Pre-Election Perception Misdirection

by Maria Dibble

The post-9-11 news from our state government has been full of stories about cutting costs and holding spending increases down, but the reality is that our leaders have no interest at all in saving money. They want to look like they are acting responsibly to keep the budget in check, but it's all appearance and no substance. Our officials are fond of telling us that there must be "personal responsibility" for our actions, but they do not apply this concept to themselves.

Why this accusation?

Overwhelming evidence proves that segregated programs for people with disabilities (including all institutions and sheltered workshops) are far more expensive than their equally safe and more effective integrated community-based alternatives, yet funding streams and policies continue to support and actually encourage segregation, as well as programs that keep people on benefits rather than providing incentives for them to work.

For years we pushed for a Medicaid Buy-In. Advocates presented irrefutable evidence that over time it would save money and actually bring in revenues by putting people to work. Yet it took a massive and concerted advocacy effort to force its adoption (the key word here being "force").

How many times over the last eight years have you heard about the need to get people back to work? Yet recently the state Comptroller (who is running for Governor) and the Governor's Division of the Budget forced VESID to put out a contract application for supported employment services that originally offered an inadequate one-shot maximum of between $4,900 and $8,400 per person (depending on the disability) to assist people with disabilities to get jobs, while segregated alternatives for the same people cost from 20% to 200% more, every year of their lives, with no productive end result. Advocates had to fight to stop this.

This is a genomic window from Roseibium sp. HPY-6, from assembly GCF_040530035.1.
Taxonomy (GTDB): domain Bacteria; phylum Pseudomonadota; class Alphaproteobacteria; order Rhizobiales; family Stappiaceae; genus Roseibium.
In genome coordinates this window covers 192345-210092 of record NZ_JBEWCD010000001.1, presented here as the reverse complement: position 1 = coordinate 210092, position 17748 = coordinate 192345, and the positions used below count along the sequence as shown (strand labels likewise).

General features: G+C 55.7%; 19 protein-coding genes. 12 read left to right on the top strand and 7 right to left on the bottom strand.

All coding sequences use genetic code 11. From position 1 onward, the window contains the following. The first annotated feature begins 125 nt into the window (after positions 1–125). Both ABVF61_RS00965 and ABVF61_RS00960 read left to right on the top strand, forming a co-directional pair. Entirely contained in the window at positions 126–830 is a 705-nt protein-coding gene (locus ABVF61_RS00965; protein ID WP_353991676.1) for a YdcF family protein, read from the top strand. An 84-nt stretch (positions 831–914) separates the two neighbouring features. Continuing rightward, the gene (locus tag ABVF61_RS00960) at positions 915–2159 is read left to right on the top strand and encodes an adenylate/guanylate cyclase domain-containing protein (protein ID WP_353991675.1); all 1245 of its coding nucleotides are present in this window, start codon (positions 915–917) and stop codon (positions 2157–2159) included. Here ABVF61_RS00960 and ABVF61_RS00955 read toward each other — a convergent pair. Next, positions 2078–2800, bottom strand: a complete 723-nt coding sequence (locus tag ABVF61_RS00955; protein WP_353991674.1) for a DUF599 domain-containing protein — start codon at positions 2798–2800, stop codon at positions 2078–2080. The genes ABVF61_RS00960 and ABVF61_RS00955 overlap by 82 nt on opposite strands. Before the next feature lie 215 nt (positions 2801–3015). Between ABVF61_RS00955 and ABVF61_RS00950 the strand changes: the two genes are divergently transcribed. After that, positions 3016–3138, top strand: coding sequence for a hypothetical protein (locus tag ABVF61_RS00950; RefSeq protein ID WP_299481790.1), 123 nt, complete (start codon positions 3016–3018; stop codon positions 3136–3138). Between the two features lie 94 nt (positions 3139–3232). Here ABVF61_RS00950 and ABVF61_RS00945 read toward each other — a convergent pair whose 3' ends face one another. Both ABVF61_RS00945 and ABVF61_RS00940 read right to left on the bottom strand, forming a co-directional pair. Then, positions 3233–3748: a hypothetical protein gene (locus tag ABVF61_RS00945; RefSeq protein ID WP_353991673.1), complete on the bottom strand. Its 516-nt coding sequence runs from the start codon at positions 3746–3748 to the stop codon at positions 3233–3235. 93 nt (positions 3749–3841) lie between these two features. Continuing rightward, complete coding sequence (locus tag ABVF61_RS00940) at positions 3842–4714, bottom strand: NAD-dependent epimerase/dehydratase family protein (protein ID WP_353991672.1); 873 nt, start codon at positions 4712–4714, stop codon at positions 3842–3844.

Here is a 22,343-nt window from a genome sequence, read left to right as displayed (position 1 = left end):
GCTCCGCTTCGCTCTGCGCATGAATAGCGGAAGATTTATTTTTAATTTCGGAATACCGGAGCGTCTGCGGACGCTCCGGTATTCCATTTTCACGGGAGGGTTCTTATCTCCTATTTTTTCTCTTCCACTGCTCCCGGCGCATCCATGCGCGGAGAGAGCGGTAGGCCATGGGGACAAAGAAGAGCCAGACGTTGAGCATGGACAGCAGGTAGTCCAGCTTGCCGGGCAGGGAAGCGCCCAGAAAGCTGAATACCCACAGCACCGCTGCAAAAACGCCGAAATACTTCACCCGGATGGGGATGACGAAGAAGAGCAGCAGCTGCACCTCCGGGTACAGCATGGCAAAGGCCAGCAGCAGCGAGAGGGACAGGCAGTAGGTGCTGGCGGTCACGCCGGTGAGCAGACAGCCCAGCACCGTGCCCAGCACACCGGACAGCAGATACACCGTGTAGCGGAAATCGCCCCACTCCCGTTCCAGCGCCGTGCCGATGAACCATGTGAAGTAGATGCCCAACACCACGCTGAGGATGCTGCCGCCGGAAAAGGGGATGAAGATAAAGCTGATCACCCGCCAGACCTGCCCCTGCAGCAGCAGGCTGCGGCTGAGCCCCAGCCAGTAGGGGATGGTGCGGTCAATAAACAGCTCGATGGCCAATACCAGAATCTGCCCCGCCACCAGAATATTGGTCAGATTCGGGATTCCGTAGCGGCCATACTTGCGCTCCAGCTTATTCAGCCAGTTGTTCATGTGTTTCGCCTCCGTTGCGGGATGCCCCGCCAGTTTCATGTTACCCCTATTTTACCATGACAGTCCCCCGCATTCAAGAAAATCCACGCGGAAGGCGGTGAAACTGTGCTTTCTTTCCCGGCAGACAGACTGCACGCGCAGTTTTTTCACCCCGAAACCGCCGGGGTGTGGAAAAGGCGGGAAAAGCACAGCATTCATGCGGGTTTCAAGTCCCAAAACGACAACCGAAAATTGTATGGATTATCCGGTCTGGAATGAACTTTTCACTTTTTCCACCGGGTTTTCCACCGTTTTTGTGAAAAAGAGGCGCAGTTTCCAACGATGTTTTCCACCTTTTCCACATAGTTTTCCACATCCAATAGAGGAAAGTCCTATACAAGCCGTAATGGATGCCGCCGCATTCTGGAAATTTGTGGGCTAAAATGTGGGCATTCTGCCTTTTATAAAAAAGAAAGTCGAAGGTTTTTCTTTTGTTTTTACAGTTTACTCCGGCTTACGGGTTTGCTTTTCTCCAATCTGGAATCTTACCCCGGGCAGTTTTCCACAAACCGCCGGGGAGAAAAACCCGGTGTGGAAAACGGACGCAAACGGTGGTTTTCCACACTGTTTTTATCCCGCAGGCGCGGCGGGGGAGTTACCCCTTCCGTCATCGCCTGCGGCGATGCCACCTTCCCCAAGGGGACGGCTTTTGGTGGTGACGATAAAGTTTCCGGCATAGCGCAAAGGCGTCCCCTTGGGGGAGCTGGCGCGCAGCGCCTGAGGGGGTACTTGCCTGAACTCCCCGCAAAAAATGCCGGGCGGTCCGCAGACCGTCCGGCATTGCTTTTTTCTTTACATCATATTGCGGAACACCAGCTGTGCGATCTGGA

Now let me bring this down to the local level. Did you know that the actual cost of keeping someone at Broome Developmental Center is approximately $861,000 per year? No, that's not a typo. My guess is the cost is so high because so few people live there anymore but they still have to cover all the infrastructure costs. Yet they make one excuse after another for why they can't afford to integrate people into the community, or provide consumers with assistive technology or home modifications. The entire budget for technology and home modifications for the six counties served by the Broome DDSO is $30,000. The average total cost, for all services, of supporting a person in the community using Medicaid Home and Community-Based Services waivers is only $64,744 a year (see "NYS Disability Service Costs Revised").

For the last two years, advocates have been asking for a new Medicaid waiver for people with physical disabilities, similar to those in Kansas and other states, which would assist people to leave nursing homes and other institutions, and provide adequate supports for them in the community. Our officials claim they need time to study the situation, gather and evaluate data, and other such bureaucratic doublespeak. They ignore two simple but extremely pertinent facts: By law, waiver costs cannot exceed those of institutional care. And, in the overwhelming majority of cases, waivers cost less than keeping people imprisoned in segregated environments. They need only look to New York's very successful traumatic brain injury waiver for proof. So, I ask you, what is there to study? We already have all the information we need to move ahead.

We need a comprehensive statewide plan that incorporates policies and funding streams to reverse this grossly expensive institutional bias in favor of more cost-effective, efficient and humane integrated alternatives. We don't need more money in our budget, we just need to reallocate our resources in a responsible manner. There is more than enough money to go around. All we are missing is the will and desire to make the necessary changes.

The evidence presented here seems clear. Maintaining the status quo, or in some cases moving backward in time to more oppressive and discriminatory policies and practices, will not save money. It will, in fact, cost more. So what is behind these apparently irrational policies? Consider the following possibilities and decide for yourselves: